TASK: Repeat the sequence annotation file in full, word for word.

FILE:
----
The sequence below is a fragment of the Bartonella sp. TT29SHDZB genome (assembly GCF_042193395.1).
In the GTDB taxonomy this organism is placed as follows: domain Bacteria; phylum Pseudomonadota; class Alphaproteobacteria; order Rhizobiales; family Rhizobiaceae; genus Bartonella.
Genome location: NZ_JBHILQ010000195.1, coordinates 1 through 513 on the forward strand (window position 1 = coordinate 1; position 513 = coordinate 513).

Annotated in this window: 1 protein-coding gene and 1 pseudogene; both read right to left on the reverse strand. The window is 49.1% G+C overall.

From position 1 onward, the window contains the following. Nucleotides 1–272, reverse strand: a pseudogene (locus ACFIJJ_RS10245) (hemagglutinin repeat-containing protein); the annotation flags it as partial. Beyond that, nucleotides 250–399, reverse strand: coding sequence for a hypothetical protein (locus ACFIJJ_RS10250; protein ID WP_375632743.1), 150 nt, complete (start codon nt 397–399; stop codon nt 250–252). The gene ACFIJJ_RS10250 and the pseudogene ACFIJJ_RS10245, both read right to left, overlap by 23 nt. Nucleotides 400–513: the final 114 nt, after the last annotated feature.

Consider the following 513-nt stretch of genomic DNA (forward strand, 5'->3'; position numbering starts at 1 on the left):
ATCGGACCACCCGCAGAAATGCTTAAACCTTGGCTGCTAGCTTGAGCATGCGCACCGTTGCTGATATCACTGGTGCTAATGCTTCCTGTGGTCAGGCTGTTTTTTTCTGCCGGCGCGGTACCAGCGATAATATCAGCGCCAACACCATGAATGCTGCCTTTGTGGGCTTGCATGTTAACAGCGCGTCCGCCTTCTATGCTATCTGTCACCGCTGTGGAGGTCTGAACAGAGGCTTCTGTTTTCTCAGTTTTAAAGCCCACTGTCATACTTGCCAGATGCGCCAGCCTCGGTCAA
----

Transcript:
The sequence below is a fragment of the Bartonella sp. TT29SHDZB genome (assembly GCF_042193395.1).
In the GTDB taxonomy this organism is placed as follows: domain Bacteria; phylum Pseudomonadota; class Alphaproteobacteria; order Rhizobiales; family Rhizobiaceae; genus Bartonella.
Genome location: NZ_JBHILQ010000195.1, coordinates 1 through 513 on the forward strand (window position 1 = coordinate 1; position 513 = coordinate 513).

Annotated in this window: 1 protein-coding gene and 1 pseudogene; both read right to left on the reverse strand. The window is 49.1% G+C overall.

From position 1 onward, the window contains the following. Nucleotides 1–272, reverse strand: a pseudogene (locus ACFIJJ_RS10245) (hemagglutinin repeat-containing protein); the annotation flags it as partial. Beyond that, nucleotides 250–399, reverse strand: coding sequence for a hypothetical protein (locus ACFIJJ_RS10250; protein ID WP_375632743.1), 150 nt, complete (start codon nt 397–399; stop codon nt 250–252). The gene ACFIJJ_RS10250 and the pseudogene ACFIJJ_RS10245, both read right to left, overlap by 23 nt. Nucleotides 400–513: the final 114 nt, after the last annotated feature.

Consider the following 513-nt stretch of genomic DNA (forward strand, 5'->3'; position numbering starts at 1 on the left):
ATCGGACCACCCGCAGAAATGCTTAAACCTTGGCTGCTAGCTTGAGCATGCGCACCGTTGCTGATATCACTGGTGCTAATGCTTCCTGTGGTCAGGCTGTTTTTTTCTGCCGGCGCGGTACCAGCGATAATATCAGCGCCAACACCATGAATGCTGCCTTTGTGGGCTTGCATGTTAACAGCGCGTCCGCCTTCTATGCTATCTGTCACCGCTGTGGAGGTCTGAACAGAGGCTTCTGTTTTCTCAGTTTTAAAGCCCACTGTCATACTTGCCAGATGCGCCAGCCTCGGTCAA